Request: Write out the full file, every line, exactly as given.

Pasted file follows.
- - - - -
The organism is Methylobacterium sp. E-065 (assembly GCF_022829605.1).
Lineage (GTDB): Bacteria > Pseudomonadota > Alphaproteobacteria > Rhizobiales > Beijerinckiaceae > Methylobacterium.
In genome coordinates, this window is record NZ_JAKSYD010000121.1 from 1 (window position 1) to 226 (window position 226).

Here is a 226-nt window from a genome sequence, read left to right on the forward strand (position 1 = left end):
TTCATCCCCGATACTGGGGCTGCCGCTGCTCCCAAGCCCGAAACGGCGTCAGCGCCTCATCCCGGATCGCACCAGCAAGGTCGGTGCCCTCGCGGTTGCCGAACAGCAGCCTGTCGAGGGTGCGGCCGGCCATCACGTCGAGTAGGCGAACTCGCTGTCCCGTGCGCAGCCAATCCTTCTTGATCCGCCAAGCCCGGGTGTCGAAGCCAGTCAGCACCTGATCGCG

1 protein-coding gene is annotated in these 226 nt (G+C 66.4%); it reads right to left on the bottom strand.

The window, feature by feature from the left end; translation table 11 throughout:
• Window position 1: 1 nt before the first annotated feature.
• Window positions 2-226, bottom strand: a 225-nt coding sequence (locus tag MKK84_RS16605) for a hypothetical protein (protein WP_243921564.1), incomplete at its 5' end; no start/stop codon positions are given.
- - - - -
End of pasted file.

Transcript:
The organism is Methylobacterium sp. E-065 (assembly GCF_022829605.1).
Lineage (GTDB): Bacteria > Pseudomonadota > Alphaproteobacteria > Rhizobiales > Beijerinckiaceae > Methylobacterium.
In genome coordinates, this window is record NZ_JAKSYD010000121.1 from 1 (window position 1) to 226 (window position 226).

Here is a 226-nt window from a genome sequence, read left to right on the forward strand (position 1 = left end):
TTCATCCCCGATACTGGGGCTGCCGCTGCTCCCAAGCCCGAAACGGCGTCAGCGCCTCATCCCGGATCGCACCAGCAAGGTCGGTGCCCTCGCGGTTGCCGAACAGCAGCCTGTCGAGGGTGCGGCCGGCCATCACGTCGAGTAGGCGAACTCGCTGTCCCGTGCGCAGCCAATCCTTCTTGATCCGCCAAGCCCGGGTGTCGAAGCCAGTCAGCACCTGATCGCG

1 protein-coding gene is annotated in these 226 nt (G+C 66.4%); it reads right to left on the bottom strand.

The window, feature by feature from the left end; translation table 11 throughout:
• Window position 1: 1 nt before the first annotated feature.
• Window positions 2-226, bottom strand: a 225-nt coding sequence (locus tag MKK84_RS16605) for a hypothetical protein (protein WP_243921564.1), incomplete at its 5' end; no start/stop codon positions are given.